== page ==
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I am planning to invest a little portion of my salary say 1000£ monthly on US & UK stocks and planning to hold on for long term. I am aware that investing in stocks might be risky compared to bonds and funds, and I am already investing some portion on bonds and funds. I have shortlisted some companies A, B, C, D & E of different sectors to hold on for long term investments of more than 10 years. Since I am considering to invest only via Stock ISA wrapper in UK, I will be purchasing the stocks via Stockbroker.

I would like to know the pros and cons of investing via each of the below scenarios:

  1. Invest all the allocated share's investment money of that particular month on any of the share which has hit its rock bottom on that particular month and buying the rest of the other companies in next month.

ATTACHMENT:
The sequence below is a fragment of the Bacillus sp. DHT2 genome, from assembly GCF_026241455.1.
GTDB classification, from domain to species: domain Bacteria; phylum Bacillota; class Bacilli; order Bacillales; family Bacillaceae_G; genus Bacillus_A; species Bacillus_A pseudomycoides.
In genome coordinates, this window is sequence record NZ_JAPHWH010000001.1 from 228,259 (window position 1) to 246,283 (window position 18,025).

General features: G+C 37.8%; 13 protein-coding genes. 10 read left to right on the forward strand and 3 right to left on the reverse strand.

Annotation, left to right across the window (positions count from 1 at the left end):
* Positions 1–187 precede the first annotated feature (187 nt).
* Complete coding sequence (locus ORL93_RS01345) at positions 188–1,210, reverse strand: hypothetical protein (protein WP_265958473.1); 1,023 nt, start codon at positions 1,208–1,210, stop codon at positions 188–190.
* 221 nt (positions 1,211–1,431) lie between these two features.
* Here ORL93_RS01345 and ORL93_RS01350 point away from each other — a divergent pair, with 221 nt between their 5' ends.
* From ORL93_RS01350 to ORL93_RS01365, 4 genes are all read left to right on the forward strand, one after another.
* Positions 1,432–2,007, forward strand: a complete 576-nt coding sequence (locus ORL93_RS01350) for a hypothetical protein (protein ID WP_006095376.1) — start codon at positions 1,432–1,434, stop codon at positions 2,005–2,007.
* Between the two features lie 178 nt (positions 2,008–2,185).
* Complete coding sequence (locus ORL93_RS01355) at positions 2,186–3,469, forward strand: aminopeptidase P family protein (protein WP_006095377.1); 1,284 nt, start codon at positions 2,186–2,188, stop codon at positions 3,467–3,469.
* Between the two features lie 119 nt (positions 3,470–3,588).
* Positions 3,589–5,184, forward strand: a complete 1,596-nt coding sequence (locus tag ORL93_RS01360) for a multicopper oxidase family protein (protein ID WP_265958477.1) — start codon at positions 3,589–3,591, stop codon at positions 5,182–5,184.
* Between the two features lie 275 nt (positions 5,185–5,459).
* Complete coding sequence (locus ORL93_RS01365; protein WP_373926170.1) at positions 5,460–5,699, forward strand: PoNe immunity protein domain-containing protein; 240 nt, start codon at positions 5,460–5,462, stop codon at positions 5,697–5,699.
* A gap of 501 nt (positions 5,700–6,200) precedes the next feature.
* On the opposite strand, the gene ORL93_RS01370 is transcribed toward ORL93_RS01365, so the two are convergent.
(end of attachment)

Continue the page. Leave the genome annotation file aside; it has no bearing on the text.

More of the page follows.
2. Buy all the companies A,B,C,D,E I have shortlisted every month gradually. But some company like A might be worth 5$ where as E might be worth 500$ for your info.

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    You need to provide the transaction costs of buying each stock and how much you will be investing each month for the question to be answered. Will you literally only be buying 5 stocks? A portfolio of 5 stocks is not diversified and the market does not compensate you for bearing unsystematic risk (e.g. risk that can be reduced to zero with proper diversification). – Powers Jun 18 '15 at 14:27
  • I am planning to invest 1000£ every month and buying 5 stocks is an example. I am not looking at buying only 5 stocks – Ravi Jun 18 '15 at 14:35